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Cooking Methods

Grilling Wild Game

Capt. Lewis
Tuesday July 16th 1805.

Drewyer killed a buffaloe this morning near the Chinook Salmon
Columbia River
river and we halted and breakfasted on it. here for the first time I ate of the small guts of the buffaloe cooked over a blazing fire in the Indian stile without any preperation of washing or other clensing and found them very good.-
Grilling and barbecuing can be done using wood, charcoal or gas.

Wood adds a nice smoke flavor to the meat but it requires more attention in order to maintain a consistent temperature.  
The heat is easier to regulate when using charcoal and if hardwood charcoal is used a slight wood smoke flavor is added to the meat.
A gas grill provides the greatest control over the cooking temperature but it does not impart the smoke flavor unless wood chips and lava rocks are used.

It is a matter of personal preference whether you use wood, charcoal, or gas and with proper care and cooking techniques there would be little difference in the quality and flavor of the final meat dish.

You can grill food by placing the food directly over the flames or coals or indirectly by moving the food to one side so it is not directly over the high heat.

The direct cooking is a good method for steaks, hamburgers, hot dogs, fish and skewered meats.  
The temperature is often in excess of 500 degrees F which is sufficiently high to add flavor to the meat similar to that when meat is browned before cooking. (See Note below)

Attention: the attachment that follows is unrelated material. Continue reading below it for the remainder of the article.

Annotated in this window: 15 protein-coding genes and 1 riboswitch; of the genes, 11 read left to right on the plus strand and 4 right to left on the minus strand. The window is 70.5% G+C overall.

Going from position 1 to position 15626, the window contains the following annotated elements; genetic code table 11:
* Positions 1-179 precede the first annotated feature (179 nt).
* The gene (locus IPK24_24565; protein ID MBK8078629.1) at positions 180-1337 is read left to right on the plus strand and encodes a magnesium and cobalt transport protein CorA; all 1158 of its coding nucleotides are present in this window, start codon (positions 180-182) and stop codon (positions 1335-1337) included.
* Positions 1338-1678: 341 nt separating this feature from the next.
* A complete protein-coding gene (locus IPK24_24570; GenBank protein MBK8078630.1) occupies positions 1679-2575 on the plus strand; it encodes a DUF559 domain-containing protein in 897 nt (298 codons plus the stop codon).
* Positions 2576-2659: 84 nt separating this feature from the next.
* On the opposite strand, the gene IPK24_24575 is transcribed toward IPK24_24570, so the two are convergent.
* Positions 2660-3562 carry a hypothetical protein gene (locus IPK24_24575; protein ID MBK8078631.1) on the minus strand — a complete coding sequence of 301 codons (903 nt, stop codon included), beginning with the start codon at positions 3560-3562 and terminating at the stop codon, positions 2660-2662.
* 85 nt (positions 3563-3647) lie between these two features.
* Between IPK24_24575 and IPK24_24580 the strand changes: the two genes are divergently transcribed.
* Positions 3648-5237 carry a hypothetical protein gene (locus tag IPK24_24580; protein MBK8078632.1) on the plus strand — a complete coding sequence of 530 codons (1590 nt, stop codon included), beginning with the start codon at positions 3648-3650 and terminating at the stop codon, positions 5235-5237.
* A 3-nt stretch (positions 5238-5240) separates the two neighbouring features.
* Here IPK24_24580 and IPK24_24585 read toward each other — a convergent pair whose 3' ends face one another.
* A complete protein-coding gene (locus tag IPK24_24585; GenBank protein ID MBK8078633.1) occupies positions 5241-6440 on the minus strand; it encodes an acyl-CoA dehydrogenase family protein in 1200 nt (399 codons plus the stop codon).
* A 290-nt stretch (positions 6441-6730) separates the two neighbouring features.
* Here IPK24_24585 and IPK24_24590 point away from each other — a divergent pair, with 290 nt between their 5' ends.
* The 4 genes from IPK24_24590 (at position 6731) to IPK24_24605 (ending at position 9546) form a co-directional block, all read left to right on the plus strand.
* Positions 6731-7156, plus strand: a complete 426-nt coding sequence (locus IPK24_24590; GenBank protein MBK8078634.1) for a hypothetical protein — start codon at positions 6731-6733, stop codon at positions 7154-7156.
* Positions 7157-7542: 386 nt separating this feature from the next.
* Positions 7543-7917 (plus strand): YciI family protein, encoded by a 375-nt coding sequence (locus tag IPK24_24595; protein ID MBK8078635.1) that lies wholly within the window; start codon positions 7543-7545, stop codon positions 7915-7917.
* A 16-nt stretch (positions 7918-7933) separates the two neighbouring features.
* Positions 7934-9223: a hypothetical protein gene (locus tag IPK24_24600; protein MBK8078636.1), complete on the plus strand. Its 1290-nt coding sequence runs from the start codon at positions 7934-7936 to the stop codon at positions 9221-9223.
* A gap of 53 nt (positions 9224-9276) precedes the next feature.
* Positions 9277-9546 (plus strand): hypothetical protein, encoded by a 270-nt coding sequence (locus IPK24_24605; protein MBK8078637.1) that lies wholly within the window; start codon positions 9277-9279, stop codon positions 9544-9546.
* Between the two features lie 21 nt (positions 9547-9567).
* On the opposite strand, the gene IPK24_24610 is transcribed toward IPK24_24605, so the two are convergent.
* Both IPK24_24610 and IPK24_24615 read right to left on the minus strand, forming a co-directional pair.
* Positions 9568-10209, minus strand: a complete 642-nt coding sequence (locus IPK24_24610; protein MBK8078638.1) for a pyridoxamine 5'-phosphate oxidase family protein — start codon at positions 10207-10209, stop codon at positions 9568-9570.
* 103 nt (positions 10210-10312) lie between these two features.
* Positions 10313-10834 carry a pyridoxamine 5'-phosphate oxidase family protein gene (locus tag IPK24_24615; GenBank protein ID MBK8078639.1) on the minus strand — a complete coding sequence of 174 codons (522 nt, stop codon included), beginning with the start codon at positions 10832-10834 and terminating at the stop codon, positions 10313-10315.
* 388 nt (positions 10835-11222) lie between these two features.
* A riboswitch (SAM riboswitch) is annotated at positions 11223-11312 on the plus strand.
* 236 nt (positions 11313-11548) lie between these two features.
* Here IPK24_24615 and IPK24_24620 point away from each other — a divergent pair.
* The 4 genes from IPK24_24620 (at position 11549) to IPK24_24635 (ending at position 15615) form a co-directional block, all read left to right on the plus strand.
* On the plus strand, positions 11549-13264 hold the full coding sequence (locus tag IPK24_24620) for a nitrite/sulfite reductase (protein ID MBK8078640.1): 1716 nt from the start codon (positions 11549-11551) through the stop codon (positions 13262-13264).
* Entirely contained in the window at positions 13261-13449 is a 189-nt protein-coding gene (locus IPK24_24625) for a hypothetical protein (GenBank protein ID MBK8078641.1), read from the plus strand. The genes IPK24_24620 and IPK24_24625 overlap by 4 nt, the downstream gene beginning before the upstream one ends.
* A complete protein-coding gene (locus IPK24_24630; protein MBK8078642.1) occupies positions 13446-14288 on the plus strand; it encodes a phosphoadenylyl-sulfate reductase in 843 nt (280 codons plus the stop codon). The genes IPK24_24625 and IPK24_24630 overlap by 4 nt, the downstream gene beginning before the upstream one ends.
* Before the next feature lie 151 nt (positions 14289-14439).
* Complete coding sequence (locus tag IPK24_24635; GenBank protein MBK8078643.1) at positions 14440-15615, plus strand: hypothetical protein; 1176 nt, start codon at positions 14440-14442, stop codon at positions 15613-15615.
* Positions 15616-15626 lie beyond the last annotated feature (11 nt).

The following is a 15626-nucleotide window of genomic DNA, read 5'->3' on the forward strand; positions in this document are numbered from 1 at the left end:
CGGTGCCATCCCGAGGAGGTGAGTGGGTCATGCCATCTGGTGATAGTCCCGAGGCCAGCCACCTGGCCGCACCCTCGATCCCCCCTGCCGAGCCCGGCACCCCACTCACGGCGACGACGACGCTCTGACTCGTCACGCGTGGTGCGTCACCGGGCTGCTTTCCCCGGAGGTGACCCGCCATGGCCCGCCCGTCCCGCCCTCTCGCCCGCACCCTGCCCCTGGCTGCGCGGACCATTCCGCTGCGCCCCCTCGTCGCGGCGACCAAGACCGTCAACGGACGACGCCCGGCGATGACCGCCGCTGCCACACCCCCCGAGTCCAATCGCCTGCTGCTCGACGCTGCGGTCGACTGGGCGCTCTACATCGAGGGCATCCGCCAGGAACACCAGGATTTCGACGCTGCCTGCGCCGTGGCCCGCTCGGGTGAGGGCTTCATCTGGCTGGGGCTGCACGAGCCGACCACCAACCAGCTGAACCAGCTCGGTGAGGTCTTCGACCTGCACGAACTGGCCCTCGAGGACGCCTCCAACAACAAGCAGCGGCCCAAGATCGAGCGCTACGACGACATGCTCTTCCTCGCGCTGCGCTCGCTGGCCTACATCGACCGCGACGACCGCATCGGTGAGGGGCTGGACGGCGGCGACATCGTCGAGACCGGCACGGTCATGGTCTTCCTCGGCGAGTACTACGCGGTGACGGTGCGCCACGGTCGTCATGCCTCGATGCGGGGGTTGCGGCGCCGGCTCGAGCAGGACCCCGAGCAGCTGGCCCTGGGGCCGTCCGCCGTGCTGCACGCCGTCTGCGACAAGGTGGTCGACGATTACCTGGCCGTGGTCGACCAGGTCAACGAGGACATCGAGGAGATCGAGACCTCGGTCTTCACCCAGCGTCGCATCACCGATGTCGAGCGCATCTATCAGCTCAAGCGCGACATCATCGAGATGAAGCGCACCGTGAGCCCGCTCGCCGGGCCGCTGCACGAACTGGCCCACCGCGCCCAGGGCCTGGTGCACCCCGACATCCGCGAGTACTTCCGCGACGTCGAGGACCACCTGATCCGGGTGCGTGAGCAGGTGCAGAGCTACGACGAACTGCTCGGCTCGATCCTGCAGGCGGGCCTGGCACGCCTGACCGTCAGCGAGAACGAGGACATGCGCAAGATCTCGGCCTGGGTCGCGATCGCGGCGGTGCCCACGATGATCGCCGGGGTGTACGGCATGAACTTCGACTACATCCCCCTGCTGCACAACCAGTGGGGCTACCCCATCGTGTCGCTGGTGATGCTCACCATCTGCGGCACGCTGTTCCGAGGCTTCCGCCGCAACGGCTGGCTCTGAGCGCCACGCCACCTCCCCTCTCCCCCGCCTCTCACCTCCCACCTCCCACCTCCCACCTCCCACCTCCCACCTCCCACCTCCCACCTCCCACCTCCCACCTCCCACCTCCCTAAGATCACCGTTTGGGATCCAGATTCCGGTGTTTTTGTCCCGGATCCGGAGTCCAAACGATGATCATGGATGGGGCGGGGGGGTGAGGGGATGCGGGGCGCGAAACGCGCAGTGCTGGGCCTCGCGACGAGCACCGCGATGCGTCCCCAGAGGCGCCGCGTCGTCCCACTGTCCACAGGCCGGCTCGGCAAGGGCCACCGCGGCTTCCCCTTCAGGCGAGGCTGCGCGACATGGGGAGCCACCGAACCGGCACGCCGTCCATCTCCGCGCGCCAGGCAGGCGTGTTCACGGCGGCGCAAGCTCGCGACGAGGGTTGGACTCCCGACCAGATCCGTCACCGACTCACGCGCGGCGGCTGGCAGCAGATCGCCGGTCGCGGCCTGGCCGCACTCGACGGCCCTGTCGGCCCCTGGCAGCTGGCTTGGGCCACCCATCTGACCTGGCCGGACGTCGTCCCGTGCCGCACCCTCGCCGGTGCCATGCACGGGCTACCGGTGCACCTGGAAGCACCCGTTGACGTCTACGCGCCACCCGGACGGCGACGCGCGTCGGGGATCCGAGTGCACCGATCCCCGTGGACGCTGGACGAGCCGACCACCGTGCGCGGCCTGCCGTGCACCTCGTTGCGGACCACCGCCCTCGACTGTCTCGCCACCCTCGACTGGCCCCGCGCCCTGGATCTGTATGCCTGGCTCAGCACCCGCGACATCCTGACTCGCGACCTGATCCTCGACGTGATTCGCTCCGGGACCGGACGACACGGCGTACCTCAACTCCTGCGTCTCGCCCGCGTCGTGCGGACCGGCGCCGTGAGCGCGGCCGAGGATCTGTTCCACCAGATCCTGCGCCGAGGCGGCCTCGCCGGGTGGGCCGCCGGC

The indirect method is best for large cuts of meat or bone-in birds.
This method cooks the meat at a lower temperature and allows the meat to cook all the way through without charring the meat.
Most of the time, barbecuing is done using the indirect cooking method.

You can add flavor to the meat you plan to grill or barbecue by using marinades, rubs, barbecue sauces, and smoke.  Information on marinades, rubs and sauces can be found in the Recipe section of this site and smoking is discussed in this section - Cooking Methods.

Note: If you do a lot of grilling, recent studies suggest there may be a cancer risk from eating meat cooked by high-heat methods such as grilling, frying and broiling.  The USDA suggest that the following precaution be taken to reduce this risks:

To prevent charring, remove visible fat that can cause a flare-up.
Precook meat in a microwave immediately before placing  it on the grill to release some of the juices that can drop on coals.
Cook food in the center of the grill and move coals to the side to prevent fat and juices from dripping on them.
Cut charred portions off the meat

The USDA states that based on present research finding, eating moderate amounts of grilled meats like fish, meat and poultry cooked to a safe temperature (without charring) does not pose a problem.